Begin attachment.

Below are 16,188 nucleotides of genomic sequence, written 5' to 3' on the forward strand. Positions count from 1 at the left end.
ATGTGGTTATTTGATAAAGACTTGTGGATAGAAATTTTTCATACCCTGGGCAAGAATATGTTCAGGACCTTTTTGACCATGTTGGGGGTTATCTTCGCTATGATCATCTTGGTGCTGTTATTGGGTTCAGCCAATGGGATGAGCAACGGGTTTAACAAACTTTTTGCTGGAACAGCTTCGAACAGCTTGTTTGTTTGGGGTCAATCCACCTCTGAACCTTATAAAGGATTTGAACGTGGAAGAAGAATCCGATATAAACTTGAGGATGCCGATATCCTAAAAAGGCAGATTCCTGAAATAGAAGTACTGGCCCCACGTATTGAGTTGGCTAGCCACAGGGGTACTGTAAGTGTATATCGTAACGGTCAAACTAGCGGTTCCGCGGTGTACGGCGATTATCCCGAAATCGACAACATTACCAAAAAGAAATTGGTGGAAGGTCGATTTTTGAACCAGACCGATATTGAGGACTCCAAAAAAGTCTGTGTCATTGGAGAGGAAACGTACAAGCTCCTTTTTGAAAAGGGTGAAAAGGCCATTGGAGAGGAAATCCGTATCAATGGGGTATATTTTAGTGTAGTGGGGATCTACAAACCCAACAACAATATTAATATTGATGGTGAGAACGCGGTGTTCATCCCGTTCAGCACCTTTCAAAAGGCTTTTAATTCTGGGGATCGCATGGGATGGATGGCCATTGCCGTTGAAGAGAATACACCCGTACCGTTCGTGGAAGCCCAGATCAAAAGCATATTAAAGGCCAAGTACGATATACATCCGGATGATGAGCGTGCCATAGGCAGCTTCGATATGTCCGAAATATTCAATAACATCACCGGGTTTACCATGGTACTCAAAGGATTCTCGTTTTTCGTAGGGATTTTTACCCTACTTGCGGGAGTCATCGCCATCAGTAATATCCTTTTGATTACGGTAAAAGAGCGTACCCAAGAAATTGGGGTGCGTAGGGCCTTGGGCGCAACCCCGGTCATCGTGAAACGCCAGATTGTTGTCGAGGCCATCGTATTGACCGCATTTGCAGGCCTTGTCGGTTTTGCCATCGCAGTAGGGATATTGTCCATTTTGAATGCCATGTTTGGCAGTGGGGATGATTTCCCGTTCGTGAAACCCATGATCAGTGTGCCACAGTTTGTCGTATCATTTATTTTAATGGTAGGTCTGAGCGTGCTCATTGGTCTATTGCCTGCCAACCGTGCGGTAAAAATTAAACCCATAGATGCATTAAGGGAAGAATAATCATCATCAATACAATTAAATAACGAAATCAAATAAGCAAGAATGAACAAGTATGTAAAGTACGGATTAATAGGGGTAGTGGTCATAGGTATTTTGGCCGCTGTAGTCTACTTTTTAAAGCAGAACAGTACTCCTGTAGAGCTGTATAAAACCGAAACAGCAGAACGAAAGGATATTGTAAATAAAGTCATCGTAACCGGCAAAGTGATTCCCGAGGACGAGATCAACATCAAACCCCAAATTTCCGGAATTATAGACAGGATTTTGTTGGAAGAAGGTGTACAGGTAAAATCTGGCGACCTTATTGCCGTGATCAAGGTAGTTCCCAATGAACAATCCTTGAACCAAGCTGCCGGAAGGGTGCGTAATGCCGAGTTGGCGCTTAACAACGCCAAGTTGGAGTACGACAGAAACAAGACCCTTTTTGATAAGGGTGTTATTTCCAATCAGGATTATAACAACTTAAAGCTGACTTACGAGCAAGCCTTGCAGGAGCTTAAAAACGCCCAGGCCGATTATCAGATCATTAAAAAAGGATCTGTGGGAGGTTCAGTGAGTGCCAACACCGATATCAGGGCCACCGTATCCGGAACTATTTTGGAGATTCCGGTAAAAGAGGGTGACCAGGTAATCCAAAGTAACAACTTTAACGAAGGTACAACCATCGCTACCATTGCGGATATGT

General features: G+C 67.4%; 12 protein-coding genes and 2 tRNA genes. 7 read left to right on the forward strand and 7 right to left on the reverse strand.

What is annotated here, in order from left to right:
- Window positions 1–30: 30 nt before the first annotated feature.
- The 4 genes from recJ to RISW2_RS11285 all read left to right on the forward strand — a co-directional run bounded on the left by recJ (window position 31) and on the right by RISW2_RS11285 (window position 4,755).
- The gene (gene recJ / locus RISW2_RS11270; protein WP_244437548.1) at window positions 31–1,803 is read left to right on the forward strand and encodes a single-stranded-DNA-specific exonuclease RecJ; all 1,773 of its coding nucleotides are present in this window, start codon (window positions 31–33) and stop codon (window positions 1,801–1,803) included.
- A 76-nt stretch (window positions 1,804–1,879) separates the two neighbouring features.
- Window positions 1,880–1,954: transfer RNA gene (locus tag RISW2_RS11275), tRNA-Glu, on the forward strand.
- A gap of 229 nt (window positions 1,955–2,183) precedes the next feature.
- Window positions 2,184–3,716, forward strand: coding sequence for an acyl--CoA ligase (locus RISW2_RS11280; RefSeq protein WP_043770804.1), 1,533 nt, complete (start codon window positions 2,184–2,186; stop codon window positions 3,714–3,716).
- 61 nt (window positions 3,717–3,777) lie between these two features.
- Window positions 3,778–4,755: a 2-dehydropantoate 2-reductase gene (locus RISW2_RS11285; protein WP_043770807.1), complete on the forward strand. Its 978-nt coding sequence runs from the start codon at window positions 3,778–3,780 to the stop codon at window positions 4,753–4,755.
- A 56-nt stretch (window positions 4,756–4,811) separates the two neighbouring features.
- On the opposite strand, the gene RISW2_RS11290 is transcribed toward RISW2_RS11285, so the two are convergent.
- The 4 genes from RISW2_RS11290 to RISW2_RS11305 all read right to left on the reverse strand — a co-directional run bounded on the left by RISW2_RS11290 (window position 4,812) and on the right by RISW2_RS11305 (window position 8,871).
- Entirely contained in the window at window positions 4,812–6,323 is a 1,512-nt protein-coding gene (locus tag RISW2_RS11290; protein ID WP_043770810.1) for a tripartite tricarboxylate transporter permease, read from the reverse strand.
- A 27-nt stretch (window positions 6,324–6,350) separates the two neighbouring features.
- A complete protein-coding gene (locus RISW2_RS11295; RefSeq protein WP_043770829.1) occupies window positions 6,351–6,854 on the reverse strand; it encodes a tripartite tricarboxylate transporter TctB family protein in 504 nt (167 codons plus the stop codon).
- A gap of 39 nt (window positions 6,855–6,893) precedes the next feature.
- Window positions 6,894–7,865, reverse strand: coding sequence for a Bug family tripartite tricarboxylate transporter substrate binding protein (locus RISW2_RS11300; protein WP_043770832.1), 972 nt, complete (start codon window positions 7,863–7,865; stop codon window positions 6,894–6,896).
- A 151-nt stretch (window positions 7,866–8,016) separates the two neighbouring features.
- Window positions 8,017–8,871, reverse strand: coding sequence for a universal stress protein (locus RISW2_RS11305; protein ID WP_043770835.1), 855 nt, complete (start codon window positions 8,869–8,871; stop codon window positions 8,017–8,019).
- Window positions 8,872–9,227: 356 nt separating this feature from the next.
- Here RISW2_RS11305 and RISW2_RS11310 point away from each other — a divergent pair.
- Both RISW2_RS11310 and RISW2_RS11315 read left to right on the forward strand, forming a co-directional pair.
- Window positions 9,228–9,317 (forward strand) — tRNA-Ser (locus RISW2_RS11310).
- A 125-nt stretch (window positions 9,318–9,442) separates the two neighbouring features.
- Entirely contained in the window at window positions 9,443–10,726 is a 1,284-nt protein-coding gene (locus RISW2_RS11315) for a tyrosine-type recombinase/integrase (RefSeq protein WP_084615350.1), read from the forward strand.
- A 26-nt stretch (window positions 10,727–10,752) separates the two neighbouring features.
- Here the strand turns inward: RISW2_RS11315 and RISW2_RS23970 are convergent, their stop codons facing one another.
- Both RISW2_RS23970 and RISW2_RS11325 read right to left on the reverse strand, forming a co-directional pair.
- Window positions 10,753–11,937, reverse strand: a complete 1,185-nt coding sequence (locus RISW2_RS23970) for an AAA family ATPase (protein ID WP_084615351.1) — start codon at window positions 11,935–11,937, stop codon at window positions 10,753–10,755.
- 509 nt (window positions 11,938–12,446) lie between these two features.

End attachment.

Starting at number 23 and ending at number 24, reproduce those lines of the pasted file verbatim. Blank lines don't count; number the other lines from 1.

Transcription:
- Window positions 8,017–8,871, reverse strand: coding sequence for a universal stress protein (locus RISW2_RS11305; protein ID WP_043770835.1), 855 nt, complete (start codon window positions 8,869–8,871; stop codon window positions 8,017–8,019).
- Window positions 8,872–9,227: 356 nt separating this feature from the next.